In this article, we will talk about iconic examples of houses in modern architecture, which is one of the most important issues of architecture from past to present. Let’s take a look at three classical house projects of famous architects Le Corbusier, Van der Rohe and Frank Lloyd Wright, who are pioneers of the modern architecture.
Villa Savoye by Le Corbusier
The house changed Le Corbusier’s career and the concepts of the International Style on its own, becoming one of the most important architectural precedents in history. The dissociation of Villa Savoye from its physical surroundings allows its design to be contextually integrated into the early twentieth-century mechanistic/industrial environment, conceptually characterizing the house as a mechanized entity. “The house is a machine for living,” Le Corbusier famously said.
Villa Savoye is an architectural promenade-inspired residence. The moving through the spaces is where it gets its experience. The flow and proportionality of the spaces do not inspire a sense of monumentality within the Parisian suburb until one becomes accustomed with the subtle quirks.
Farnsworth House by Mies Van Der Rohe
The Farnsworth House, a platonic ideal of order softly placed in spontaneous nature in Plano, Illinois, was erected between 1945 and 1951 for Dr. Edith Farnsworth as a weekend retreat. The glass pavilion, located just outside of Chicago on a 10-acre remote forested location with the Fox River to the south, takes full advantage of its natural surroundings, realizing Mies’ vision of a strong interaction between the home and nature.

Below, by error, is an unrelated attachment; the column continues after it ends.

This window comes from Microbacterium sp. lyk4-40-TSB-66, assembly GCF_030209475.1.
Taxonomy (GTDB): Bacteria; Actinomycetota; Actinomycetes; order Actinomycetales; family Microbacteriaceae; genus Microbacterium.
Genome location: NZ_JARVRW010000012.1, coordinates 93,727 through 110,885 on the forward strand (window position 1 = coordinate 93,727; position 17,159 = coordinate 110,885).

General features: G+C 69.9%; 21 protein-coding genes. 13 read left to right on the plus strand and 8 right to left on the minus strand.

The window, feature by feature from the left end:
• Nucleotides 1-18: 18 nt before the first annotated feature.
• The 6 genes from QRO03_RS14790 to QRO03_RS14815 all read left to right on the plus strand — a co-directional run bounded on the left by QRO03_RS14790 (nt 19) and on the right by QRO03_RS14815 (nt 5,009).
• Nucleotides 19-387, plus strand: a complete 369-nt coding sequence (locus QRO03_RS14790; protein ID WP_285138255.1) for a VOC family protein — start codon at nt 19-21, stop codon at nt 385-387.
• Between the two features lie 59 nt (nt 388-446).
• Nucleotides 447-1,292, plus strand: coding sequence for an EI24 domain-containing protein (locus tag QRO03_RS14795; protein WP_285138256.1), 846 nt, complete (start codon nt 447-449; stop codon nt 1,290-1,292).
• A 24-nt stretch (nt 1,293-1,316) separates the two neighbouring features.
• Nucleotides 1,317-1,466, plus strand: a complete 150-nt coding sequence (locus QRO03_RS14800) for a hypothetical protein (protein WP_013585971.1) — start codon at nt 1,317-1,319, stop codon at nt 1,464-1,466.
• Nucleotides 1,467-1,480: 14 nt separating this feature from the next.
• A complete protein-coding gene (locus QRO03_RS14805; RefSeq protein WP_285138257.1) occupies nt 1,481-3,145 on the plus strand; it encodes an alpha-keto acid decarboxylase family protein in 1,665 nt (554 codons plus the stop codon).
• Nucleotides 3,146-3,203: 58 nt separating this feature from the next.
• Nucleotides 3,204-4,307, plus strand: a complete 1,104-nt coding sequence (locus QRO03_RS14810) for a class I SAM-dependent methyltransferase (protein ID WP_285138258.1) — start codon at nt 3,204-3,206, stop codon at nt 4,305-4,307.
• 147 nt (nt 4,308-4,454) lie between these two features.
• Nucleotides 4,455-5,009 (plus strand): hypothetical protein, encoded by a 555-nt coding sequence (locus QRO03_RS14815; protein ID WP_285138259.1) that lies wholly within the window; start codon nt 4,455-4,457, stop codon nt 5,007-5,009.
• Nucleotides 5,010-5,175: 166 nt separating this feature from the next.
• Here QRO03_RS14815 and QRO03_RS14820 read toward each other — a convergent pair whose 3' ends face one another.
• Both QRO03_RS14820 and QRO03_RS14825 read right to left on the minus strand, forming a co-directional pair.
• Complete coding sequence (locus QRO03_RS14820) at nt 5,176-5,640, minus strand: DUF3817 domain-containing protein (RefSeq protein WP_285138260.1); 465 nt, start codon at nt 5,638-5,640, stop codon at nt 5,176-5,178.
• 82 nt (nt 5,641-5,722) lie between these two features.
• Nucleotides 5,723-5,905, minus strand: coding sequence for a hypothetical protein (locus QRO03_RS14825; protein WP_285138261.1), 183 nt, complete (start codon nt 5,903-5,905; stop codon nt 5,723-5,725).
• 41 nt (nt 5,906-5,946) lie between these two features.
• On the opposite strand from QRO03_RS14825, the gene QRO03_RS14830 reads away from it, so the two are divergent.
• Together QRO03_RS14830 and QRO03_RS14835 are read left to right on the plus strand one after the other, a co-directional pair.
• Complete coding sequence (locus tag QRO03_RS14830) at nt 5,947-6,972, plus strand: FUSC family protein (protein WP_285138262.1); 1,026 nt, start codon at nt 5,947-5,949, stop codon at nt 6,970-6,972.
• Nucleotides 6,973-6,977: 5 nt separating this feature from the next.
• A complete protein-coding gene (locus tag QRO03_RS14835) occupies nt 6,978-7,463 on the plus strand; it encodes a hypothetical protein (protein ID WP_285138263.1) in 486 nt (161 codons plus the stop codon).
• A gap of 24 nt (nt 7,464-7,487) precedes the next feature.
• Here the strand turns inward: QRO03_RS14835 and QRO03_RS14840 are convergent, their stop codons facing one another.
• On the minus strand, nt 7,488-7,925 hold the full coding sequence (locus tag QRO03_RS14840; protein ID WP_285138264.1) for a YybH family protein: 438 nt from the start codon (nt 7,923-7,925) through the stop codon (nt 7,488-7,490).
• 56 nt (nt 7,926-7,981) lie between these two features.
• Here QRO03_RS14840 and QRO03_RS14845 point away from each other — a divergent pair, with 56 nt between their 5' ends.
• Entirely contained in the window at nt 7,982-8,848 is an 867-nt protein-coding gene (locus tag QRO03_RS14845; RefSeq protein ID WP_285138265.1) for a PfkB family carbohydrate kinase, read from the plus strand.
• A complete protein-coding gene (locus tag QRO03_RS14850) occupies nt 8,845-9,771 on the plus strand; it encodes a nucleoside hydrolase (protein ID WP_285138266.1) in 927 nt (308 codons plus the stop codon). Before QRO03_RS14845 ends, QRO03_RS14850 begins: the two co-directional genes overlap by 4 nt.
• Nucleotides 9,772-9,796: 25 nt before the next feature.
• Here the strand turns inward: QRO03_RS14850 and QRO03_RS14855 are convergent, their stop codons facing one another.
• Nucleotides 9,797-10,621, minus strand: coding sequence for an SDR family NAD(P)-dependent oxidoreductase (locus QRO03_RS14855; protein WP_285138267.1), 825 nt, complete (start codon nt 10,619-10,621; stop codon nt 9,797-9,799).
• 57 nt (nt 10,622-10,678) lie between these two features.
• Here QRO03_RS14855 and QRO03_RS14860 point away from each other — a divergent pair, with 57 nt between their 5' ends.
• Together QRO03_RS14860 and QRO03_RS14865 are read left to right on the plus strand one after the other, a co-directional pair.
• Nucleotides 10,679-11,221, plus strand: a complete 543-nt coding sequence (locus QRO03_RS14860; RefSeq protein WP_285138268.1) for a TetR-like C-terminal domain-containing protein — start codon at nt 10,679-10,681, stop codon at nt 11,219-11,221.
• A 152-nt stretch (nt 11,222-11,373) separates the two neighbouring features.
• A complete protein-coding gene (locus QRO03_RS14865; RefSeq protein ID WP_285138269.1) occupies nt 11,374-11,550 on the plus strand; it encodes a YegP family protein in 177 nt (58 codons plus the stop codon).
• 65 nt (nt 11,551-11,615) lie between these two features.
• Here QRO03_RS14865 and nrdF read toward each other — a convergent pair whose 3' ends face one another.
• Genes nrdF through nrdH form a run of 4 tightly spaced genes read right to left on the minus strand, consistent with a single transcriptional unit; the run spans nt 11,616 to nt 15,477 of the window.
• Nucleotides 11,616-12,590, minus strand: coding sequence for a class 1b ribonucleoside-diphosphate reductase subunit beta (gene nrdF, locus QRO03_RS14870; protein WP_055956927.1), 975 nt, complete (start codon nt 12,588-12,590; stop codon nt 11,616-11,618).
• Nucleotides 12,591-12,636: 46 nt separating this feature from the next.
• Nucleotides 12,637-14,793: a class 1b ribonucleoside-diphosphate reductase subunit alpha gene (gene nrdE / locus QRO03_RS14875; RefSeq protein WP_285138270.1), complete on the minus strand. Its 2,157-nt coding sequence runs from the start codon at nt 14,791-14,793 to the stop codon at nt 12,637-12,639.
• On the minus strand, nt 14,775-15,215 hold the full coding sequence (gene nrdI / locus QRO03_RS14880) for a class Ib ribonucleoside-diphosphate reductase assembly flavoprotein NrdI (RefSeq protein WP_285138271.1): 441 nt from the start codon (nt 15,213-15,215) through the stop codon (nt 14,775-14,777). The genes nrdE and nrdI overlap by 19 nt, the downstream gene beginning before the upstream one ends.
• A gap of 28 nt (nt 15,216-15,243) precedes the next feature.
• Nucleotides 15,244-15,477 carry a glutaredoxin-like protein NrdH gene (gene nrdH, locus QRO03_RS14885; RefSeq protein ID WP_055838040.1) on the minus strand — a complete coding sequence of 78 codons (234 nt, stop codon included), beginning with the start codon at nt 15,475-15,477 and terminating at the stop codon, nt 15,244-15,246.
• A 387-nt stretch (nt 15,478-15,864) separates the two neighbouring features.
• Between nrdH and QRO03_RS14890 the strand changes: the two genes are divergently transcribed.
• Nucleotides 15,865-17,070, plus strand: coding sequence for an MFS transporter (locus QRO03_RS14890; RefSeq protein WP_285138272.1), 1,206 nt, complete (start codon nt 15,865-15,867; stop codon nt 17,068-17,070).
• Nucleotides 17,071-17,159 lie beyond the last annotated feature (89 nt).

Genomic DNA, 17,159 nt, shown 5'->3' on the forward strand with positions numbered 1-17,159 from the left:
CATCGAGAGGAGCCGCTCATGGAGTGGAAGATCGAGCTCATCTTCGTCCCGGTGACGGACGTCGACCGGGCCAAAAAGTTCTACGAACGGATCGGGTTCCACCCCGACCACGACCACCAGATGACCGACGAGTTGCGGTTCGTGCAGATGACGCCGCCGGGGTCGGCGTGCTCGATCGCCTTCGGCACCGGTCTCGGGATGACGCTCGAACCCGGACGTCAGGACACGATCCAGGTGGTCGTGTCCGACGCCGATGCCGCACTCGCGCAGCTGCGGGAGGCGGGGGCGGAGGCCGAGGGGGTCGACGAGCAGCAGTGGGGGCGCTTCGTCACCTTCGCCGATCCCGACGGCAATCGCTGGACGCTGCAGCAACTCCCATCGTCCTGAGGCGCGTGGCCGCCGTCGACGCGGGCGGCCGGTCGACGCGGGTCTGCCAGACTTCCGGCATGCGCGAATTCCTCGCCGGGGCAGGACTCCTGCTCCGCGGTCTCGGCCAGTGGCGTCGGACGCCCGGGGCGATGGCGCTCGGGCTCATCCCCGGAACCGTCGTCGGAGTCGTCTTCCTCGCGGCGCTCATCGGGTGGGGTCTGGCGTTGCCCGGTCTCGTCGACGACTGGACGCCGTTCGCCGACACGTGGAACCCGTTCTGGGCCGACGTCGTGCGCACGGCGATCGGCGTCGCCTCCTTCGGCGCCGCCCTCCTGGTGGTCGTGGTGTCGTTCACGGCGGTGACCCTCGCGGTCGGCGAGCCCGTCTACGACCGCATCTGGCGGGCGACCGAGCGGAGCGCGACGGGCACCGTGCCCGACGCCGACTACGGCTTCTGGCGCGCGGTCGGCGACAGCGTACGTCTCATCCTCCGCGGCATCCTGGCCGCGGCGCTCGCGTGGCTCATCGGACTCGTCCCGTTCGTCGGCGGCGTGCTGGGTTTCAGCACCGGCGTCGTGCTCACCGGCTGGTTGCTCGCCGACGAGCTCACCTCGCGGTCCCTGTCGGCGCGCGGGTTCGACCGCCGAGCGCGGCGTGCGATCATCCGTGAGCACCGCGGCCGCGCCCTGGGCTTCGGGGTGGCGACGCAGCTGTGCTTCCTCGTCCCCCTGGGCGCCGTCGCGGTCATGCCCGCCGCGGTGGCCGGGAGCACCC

Mies wanted the home to be as light as possible on the ground, so he raised it 5 feet 3 inches from the ground, only allowing the steel columns to touch the ground and the landscape to extend past the house. The mullions of the windows also offer structural support for the floor slab in order to accomplish this.
Falling Water by Frank Lloyd Wright
Fallingwater was built for the Kaufmann family by architect Frank Lloyd Wright in 1935 and completed in 1937. The house’s daring structure above a waterfall helped to resurrect Wright’s architectural career, and it became one of the most recognized buildings of the twentieth century. In 1964, the mansion became a museum.